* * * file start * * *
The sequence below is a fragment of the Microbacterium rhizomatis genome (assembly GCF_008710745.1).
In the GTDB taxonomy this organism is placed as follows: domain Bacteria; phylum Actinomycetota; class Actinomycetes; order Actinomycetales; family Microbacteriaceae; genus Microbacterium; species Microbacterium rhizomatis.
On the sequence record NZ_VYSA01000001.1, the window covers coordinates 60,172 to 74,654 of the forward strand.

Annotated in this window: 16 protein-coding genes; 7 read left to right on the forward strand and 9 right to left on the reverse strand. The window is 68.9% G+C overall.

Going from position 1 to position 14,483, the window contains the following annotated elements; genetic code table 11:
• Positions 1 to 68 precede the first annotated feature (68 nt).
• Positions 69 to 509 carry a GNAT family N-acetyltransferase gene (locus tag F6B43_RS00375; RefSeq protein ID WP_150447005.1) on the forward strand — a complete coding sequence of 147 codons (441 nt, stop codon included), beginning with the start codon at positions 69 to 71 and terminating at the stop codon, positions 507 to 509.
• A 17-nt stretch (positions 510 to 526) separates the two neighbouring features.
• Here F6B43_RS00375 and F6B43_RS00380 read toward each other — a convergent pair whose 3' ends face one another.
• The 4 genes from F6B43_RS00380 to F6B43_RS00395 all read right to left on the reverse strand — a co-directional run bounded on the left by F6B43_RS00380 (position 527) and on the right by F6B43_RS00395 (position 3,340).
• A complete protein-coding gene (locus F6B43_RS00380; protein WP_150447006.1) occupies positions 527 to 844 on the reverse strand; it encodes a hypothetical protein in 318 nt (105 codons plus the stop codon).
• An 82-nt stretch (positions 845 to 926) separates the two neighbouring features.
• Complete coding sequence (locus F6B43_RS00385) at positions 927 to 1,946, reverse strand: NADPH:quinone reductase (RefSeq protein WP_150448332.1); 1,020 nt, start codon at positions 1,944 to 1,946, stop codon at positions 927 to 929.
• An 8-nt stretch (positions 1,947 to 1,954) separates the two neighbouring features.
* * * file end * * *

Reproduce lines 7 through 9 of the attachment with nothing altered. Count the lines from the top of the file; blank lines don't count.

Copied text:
• Positions 69 to 509 carry a GNAT family N-acetyltransferase gene (locus tag F6B43_RS00375; RefSeq protein ID WP_150447005.1) on the forward strand — a complete coding sequence of 147 codons (441 nt, stop codon included), beginning with the start codon at positions 69 to 71 and terminating at the stop codon, positions 507 to 509.
• A 17-nt stretch (positions 510 to 526) separates the two neighbouring features.
• Here F6B43_RS00375 and F6B43_RS00380 read toward each other — a convergent pair whose 3' ends face one another.